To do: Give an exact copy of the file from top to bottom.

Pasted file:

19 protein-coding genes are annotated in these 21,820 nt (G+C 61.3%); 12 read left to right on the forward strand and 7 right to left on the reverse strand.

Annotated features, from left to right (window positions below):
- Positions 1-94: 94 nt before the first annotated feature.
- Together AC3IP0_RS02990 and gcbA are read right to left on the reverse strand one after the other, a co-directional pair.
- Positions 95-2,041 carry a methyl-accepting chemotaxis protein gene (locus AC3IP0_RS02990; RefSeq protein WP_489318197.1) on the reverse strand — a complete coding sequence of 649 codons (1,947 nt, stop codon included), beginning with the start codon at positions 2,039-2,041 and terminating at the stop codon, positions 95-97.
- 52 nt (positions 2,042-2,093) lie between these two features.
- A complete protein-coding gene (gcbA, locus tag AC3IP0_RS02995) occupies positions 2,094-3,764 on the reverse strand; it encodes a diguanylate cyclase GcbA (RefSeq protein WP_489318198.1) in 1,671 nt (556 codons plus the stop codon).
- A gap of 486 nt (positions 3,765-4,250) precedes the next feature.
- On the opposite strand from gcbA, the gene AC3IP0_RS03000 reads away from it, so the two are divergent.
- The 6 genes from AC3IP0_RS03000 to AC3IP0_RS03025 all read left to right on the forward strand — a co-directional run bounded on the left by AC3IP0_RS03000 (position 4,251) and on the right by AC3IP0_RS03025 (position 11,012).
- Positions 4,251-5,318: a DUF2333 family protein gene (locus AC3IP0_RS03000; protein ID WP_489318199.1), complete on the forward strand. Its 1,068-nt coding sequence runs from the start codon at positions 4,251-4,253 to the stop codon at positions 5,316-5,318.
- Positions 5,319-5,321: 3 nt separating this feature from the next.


19 protein-coding genes are annotated in these 21,820 nt (G+C 61.3%); 12 read left to right on the forward strand and 7 right to left on the reverse strand.

Annotated features, from left to right (window positions below):
- Positions 1-94: 94 nt before the first annotated feature.
- Together AC3IP0_RS02990 and gcbA are read right to left on the reverse strand one after the other, a co-directional pair.
- Positions 95-2,041 carry a methyl-accepting chemotaxis protein gene (locus AC3IP0_RS02990; RefSeq protein WP_489318197.1) on the reverse strand — a complete coding sequence of 649 codons (1,947 nt, stop codon included), beginning with the start codon at positions 2,039-2,041 and terminating at the stop codon, positions 95-97.
- 52 nt (positions 2,042-2,093) lie between these two features.
- A complete protein-coding gene (gcbA, locus tag AC3IP0_RS02995) occupies positions 2,094-3,764 on the reverse strand; it encodes a diguanylate cyclase GcbA (RefSeq protein WP_489318198.1) in 1,671 nt (556 codons plus the stop codon).
- A gap of 486 nt (positions 3,765-4,250) precedes the next feature.
- On the opposite strand from gcbA, the gene AC3IP0_RS03000 reads away from it, so the two are divergent.
- The 6 genes from AC3IP0_RS03000 to AC3IP0_RS03025 all read left to right on the forward strand — a co-directional run bounded on the left by AC3IP0_RS03000 (position 4,251) and on the right by AC3IP0_RS03025 (position 11,012).
- Positions 4,251-5,318: a DUF2333 family protein gene (locus AC3IP0_RS03000; protein ID WP_489318199.1), complete on the forward strand. Its 1,068-nt coding sequence runs from the start codon at positions 4,251-4,253 to the stop codon at positions 5,316-5,318.
- Positions 5,319-5,321: 3 nt separating this feature from the next.